The views expressed in these posts are those of the authors and are current only through the date stated. These views are subject to change at any time based upon market or other conditions, and Eaton Vance disclaims any responsibility to update such views. These views may not be relied upon as investment advice and, because investment decisions for Eaton Vance are based on many factors, may not be relied upon as an indication of trading intent on behalf of any Eaton Vance fund. The discussion herein is general in nature and is provided for informational purposes only. There is no guarantee as to its accuracy or completeness. Past performance is no guarantee of future results.

LATEST INSIGHTS

Attracting Clients | Bridge to Referrals | Inflation

'Today's Inflation Obsession Is Overdone'

READ THE BLOG POST about 'Today's Inflation Obsession Is Overdone'
 
Topic Category
Authors
The article below is presented as a single post. Click here to view all posts.

By David RichmanManaging Director, Advisor Institute

Many advisors follow our time-tested approach to running better first meetings. One important point to consider is positioning "why us" toward the end of your meetings for a number of reasons. In times like these, the "why us" discussion is made even more compelling by changing the thought to "why us NOW" by harnessing the power of theses.

A thoughtful thesis—a timely, pithy sound bite that connects the dots to the advice you are delivering—can make a significant difference in helping you motivate prospective clients to move forward rather than procrastinate in their decision-making. With inflation top of mind for most prospects, we asked Eric Stein, chief investment officer for fixed income at Morgan Stanley Investment Management for his current thesis on inflation. Below is an excerpt from our conversation, with Eric's thesis in bold.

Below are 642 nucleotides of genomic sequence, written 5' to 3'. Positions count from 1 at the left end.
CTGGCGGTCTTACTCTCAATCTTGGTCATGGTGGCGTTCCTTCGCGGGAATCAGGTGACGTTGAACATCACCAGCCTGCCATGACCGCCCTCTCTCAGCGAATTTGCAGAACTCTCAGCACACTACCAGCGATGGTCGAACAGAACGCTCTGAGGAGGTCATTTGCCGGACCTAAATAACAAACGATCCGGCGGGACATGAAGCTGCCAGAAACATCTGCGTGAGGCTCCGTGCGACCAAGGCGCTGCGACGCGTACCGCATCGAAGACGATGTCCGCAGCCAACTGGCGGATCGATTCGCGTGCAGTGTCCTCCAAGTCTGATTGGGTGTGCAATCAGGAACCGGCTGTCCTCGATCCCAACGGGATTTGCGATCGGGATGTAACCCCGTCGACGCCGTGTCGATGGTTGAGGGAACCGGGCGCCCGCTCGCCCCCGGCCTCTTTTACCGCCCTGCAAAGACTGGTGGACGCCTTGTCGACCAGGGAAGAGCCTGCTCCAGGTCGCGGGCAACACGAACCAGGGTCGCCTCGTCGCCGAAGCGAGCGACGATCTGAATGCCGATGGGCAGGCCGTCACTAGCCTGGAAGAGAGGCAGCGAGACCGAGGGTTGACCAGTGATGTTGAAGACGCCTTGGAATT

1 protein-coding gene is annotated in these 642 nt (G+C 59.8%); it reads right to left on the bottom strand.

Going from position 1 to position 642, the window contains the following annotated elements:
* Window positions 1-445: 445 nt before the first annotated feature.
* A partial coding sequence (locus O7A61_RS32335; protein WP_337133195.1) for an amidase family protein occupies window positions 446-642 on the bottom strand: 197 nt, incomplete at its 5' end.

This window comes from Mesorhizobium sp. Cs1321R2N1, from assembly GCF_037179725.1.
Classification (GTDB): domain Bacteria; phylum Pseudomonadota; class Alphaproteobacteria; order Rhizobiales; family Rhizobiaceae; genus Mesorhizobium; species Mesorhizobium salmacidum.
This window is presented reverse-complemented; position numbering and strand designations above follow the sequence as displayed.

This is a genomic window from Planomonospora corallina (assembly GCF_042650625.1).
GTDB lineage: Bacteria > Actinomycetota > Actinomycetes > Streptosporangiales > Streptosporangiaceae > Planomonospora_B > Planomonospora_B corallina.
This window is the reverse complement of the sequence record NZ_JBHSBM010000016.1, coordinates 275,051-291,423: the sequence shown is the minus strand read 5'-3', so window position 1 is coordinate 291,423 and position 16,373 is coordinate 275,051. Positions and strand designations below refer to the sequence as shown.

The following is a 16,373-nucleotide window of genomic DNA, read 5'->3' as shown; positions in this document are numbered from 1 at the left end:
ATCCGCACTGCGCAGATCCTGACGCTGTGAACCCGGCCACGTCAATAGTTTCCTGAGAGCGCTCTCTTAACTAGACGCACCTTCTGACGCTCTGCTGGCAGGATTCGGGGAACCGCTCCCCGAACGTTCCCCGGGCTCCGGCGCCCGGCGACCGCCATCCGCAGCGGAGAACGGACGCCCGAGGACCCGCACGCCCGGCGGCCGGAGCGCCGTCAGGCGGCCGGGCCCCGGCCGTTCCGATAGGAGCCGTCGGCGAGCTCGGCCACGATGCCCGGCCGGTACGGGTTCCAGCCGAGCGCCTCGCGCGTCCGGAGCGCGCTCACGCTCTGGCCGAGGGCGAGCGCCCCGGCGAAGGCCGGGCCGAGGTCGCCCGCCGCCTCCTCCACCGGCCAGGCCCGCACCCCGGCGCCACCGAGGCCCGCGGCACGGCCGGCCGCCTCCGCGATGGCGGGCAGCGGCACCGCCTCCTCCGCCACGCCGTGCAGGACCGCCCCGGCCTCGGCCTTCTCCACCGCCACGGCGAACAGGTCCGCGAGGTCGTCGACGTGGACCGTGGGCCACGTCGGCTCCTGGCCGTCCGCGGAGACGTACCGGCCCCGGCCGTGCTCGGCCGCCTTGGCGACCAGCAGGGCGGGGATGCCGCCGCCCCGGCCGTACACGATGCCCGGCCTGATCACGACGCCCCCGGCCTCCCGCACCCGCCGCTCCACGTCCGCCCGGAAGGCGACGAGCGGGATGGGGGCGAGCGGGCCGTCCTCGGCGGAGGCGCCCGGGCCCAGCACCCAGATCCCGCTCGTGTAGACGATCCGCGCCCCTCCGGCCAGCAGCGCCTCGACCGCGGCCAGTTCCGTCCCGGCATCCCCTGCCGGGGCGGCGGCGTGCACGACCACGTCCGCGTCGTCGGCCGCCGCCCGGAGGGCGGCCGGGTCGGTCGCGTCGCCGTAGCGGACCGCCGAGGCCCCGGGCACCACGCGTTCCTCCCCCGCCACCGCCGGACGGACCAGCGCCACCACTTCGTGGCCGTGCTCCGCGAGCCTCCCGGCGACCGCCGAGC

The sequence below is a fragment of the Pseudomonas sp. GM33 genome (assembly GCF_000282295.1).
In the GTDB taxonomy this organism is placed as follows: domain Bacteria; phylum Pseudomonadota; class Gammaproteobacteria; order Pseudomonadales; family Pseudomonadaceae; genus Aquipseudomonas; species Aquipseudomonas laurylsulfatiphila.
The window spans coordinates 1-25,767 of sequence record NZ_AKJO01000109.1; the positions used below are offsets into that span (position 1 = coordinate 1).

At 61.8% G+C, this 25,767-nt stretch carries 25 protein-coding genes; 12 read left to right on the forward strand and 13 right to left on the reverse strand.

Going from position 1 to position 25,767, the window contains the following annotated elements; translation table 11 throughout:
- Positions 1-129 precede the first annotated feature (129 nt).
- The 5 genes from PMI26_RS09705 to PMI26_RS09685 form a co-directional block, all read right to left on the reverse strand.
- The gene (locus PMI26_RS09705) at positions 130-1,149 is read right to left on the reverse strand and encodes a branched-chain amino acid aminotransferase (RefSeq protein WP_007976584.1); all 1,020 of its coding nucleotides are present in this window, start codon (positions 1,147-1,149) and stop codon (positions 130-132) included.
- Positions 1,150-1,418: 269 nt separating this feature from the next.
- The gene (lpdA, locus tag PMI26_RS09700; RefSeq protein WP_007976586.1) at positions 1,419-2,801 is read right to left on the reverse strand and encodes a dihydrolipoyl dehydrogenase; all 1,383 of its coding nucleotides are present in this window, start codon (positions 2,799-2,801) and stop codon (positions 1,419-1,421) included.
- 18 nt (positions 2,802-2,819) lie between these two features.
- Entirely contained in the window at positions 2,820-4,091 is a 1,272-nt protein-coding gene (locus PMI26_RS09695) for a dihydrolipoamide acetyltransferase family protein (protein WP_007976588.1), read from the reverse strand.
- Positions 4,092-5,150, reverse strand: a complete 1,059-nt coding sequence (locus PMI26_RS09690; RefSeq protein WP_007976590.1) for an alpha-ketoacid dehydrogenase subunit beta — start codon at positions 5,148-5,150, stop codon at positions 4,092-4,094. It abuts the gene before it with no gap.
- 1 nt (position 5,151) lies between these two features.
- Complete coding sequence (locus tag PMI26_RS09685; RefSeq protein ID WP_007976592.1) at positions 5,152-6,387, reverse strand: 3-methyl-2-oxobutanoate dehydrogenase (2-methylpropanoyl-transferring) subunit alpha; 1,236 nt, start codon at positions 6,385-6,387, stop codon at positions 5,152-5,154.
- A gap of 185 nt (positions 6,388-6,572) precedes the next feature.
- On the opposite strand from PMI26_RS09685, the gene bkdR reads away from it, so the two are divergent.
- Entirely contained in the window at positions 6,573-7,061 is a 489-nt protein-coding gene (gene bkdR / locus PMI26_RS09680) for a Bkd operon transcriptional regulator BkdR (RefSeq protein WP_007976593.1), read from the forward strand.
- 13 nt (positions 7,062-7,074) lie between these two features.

Eric: "Investors need to be forward-looking, and while inflation is a problem right now, today's inflation obsession is overdone. A year or two from now, inflation will not be getting the attention it's getting today." 

David: "With every piece of news leading investors to believe inflation is spiraling, this is quite a provocative thesis. Can you share your perspective, Eric?"

Eric: "We are certainly living in a very interesting time, with inflation rates at levels we haven't seen since the 1980s. That being said, we are close to conditions where inflation fears may be a bit overdone—gas prices peaked in early June, and inflation expectations peaked in April (as measured by inflation-protected securities)."

"Inflation is made up of both supply and demand concerns, and right now, there are issues from both a supply and demand perspective. From a demand perspective, the economy is booming, with our post-COVID recovery, a very tight labor market and a resurgence of consumer spending. From a supply perspective, we are seeing tightness in all types of commodities markets (i.e., energy and food) as well as the labor market, which is also causing higher prices."

David: "What's your view on what the Fed can and cannot accomplish right now?"  

Eric: "The Fed is certainly concerned about inflation, given recent rate increases and hawkish rhetoric. However, the Fed can really only affect the demand side of the equation, not the supply side—the Fed raising interest rates doesn't do anything to help increase the supply of energy or food."

"However, because the Fed has raised rates, we've seen inflation expectations fall very significantly over the past quarter or so, and we've seen the beginning of a pretty significant slowdown in the housing market. So while there is a lot of talk about inflation today, and it still will be a concern going forward, I think we may be at the peak of inflation concerns."

Bottom line: Delivering your thesis toward the end of a first meeting can help prospective clients move forward—especially during times of market uncertainty.

At the Advisor Institute, our goal is not to shape your opinion or provide investment advice, rather to share this viewpoint as an example of what we believe to be a superb display of thesis articulation.